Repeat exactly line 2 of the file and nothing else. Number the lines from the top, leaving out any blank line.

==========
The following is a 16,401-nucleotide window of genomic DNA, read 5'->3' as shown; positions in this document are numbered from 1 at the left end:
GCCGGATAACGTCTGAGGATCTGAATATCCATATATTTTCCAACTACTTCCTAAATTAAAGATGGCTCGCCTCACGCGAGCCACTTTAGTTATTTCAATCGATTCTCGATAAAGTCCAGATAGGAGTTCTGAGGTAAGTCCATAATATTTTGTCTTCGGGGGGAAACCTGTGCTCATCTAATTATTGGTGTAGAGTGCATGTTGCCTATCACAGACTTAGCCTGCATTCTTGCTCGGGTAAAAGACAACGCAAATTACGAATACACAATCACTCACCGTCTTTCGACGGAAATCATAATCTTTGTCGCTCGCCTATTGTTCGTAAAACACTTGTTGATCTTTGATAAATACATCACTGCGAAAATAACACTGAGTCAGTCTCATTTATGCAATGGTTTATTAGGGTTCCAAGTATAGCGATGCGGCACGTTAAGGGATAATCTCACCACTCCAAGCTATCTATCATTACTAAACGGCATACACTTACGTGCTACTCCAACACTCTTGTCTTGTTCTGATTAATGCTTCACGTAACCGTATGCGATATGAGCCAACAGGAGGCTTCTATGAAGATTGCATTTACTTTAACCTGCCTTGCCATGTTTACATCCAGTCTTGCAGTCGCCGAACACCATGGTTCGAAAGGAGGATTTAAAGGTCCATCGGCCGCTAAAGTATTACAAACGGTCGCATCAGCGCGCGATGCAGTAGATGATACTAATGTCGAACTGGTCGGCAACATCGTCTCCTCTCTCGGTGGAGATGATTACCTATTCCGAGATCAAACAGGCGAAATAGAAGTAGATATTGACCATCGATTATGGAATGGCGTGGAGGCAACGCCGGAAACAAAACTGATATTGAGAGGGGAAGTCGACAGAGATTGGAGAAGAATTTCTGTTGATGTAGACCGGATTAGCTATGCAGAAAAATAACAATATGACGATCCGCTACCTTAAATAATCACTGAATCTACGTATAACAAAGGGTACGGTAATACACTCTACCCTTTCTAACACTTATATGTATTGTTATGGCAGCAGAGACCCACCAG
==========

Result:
GCCGGATAACGTCTGAGGATCTGAATATCCATATATTTTCCAACTACTTCCTAAATTAAAGATGGCTCGCCTCACGCGAGCCACTTTAGTTATTTCAATCGATTCTCGATAAAGTCCAGATAGGAGTTCTGAGGTAAGTCCATAATATTTTGTCTTCGGGGGGAAACCTGTGCTCATCTAATTATTGGTGTAGAGTGCATGTTGCCTATCACAGACTTAGCCTGCATTCTTGCTCGGGTAAAAGACAACGCAAATTACGAATACACAATCACTCACCGTCTTTCGACGGAAATCATAATCTTTGTCGCTCGCCTATTGTTCGTAAAACACTTGTTGATCTTTGATAAATACATCACTGCGAAAATAACACTGAGTCAGTCTCATTTATGCAATGGTTTATTAGGGTTCCAAGTATAGCGATGCGGCACGTTAAGGGATAATCTCACCACTCCAAGCTATCTATCATTACTAAACGGCATACACTTACGTGCTACTCCAACACTCTTGTCTTGTTCTGATTAATGCTTCACGTAACCGTATGCGATATGAGCCAACAGGAGGCTTCTATGAAGATTGCATTTACTTTAACCTGCCTTGCCATGTTTACATCCAGTCTTGCAGTCGCCGAACACCATGGTTCGAAAGGAGGATTTAAAGGTCCATCGGCCGCTAAAGTATTACAAACGGTCGCATCAGCGCGCGATGCAGTAGATGATACTAATGTCGAACTGGTCGGCAACATCGTCTCCTCTCTCGGTGGAGATGATTACCTATTCCGAGATCAAACAGGCGAAATAGAAGTAGATATTGACCATCGATTATGGAATGGCGTGGAGGCAACGCCGGAAACAAAACTGATATTGAGAGGGGAAGTCGACAGAGATTGGAGAAGAATTTCTGTTGATGTAGACCGGATTAGCTATGCAGAAAAATAACAATATGACGATCCGCTACCTTAAATAATCACTGAATCTACGTATAACAAAGGGTACGGTAATACACTCTACCCTTTCTAACACTTATATGTATTGTTATGGCAGCAGAGACCCACCAG